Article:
And while these same amendments that seek to secure rights for victims take them away by denying the rights of victims to seek damages (a notably anti-victim aspect of this professed pro-victim amendment), the act of foreclosing relief in the form of money, by virtue of ancient legal principles, eases the way for litigants to seek injunctions against the state and possibly orders of contempt against state officials, as well as other relief.

In other words, the governor and attorney general and victims’ rights advocates, among others, are facilitating government by court injunction the likes of which would far exceed the scope of constitutional litigation inside education financing.

It is with this in mind that we should take what they say about the law with a grain of salt.

Because we should remember that the governor, the attorney general and other state agency heads are also the potential named parties and future adversaries of private citizens in litigation. In this setting, these same state actors will contort into an about face when defending the state against claims that it has violated the same constitutional amendments by seeking a narrow interpretation of their scope.

To imagine why, consider the following questions regarding the new law and its interaction with current legal problems and the state:

– Mandatory Reporting of Child Abuse: New Hampshire law requires health care providers, teachers, religious and spiritual advisers, parents, and citizens generally, to report child abuse under circumstances that are very badly defined. Many of these actors must navigate vague and outdated statutes on the one hand, and health care, counseling, and education privileges and rights for victims on the other. Will this law create a new constitutional immunity for these health care providers and counselors by protecting the rights of victims to privacy, dignity and safety where victims do not want their abuse reported and publicized? And to what extent will victims be able to invoke these new rights to prevent reports by third-party schools, counselors and health care providers?

– Parental Notification: New Hampshire law requires that parents be notified if a minor seeks to obtain an abortion, except upon petition to the New Hampshire Superior Court. Will these rights vitiate the requirement of a petition on right-to-privacy grounds? Will they go further and vest a minor with the right to counsel in this legal setting given that victims must now have rights on par with or greater than the rights of the accused?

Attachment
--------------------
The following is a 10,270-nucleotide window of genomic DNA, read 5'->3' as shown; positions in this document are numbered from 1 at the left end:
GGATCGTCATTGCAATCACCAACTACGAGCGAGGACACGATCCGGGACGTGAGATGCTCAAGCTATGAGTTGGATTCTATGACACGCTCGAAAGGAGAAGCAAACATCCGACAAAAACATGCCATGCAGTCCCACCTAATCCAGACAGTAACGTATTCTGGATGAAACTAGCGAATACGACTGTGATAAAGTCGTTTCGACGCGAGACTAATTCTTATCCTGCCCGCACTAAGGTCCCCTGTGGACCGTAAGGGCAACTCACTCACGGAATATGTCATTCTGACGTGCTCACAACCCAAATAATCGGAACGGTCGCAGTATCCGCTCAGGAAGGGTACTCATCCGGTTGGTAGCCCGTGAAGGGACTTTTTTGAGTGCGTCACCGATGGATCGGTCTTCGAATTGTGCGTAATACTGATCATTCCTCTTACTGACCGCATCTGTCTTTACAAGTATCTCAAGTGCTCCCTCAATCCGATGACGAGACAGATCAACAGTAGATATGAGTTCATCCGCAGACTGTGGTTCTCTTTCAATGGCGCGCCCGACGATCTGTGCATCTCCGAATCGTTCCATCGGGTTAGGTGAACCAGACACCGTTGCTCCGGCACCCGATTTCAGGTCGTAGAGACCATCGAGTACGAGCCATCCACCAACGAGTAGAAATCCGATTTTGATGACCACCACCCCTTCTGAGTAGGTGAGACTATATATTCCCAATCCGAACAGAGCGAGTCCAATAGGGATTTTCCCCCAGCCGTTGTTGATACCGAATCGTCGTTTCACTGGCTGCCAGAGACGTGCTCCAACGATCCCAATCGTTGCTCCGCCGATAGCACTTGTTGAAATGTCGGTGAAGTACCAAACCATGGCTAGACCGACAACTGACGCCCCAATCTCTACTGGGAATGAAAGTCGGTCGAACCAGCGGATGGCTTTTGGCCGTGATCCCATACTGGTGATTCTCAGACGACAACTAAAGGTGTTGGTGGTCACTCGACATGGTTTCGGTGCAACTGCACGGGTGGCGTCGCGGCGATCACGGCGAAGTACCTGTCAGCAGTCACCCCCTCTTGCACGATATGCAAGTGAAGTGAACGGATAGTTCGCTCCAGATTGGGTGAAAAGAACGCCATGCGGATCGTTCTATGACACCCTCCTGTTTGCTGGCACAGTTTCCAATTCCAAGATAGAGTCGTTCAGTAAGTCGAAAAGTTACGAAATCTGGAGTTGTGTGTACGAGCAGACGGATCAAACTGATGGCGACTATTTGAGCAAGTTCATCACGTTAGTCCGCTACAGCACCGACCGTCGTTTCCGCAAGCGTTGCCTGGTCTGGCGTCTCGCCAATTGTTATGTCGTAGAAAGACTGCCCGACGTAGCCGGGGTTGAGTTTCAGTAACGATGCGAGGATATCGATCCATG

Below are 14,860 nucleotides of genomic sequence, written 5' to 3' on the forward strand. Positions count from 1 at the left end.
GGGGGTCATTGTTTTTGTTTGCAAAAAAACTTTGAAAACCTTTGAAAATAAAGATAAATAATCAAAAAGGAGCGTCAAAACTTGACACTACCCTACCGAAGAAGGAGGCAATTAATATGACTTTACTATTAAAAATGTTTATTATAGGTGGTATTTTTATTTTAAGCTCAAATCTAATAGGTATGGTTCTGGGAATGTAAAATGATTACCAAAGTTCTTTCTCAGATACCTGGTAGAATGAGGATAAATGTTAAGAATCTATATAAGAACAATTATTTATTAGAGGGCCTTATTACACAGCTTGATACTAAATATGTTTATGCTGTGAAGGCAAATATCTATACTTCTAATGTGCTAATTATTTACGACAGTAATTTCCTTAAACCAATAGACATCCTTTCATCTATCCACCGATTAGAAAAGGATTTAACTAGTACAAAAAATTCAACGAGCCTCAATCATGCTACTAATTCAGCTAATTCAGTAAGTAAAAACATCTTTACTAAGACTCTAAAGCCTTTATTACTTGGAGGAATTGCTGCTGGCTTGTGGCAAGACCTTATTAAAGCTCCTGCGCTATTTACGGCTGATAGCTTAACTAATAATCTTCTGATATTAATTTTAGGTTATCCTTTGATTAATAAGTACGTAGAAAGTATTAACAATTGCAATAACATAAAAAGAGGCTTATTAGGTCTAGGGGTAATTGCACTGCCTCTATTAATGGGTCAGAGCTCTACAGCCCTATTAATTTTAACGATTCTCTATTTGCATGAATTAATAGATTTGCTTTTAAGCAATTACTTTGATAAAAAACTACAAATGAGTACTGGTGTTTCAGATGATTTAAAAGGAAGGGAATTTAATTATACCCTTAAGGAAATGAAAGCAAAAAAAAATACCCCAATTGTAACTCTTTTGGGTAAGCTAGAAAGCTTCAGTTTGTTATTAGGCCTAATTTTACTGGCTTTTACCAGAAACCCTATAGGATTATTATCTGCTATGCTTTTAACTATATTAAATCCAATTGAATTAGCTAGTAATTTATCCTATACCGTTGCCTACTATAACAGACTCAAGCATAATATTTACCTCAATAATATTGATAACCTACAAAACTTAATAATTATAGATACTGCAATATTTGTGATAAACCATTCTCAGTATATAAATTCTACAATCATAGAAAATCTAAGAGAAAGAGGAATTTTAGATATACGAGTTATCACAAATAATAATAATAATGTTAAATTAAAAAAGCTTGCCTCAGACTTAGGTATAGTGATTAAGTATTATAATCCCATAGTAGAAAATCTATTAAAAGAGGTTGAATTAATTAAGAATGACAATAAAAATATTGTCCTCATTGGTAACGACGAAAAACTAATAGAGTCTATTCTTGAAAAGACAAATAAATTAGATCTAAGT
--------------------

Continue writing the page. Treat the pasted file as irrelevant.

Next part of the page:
– Court and Child Protective Services Funding: And what will be the effect of these provisions in relation to the underfunding of our courts and DCYF? Will the new “unreasonable delay” and “prompt conclusion of the case” clauses give rise to litigation drawing a connection between the absence of judicial personnel on the one hand and judicial and agency budgeting decisions on the other? Will the same executive branch officials and legislators supporting this law finally support sufficient funding for these entities or will they be forced to do so through litigation? Who will arbitrate that new ground for constitutional crisis among the branches of government where legislators and judges will be required to assess how much funding is too much funding, and so “unreasonable” when protecting children from child abuse under the new “reasonable protection” clause of our state constitution?

It is no small thing to amend the constitution and anyone who suggests otherwise while supporting these efforts must confront the simple question: Why amend our sacred document so extensively if you are merely seeking band-aids or to enshrine rights that already exist? There is no credible answer.

These amendments are broad and powerful and stand to alter substantially our small constitutional republic in many unpredictable and hopefully good ways in the years to come. They also stand to do so in ways our constitutional officers may not have currently predicted and which they may come to regret for self-interested reasons. For them all I can say is: “Welcome to Jurassic Park!” They certainly have purchased their own tickets for the ride ahead.

(Michael S. Lewis is a Concord attorney.)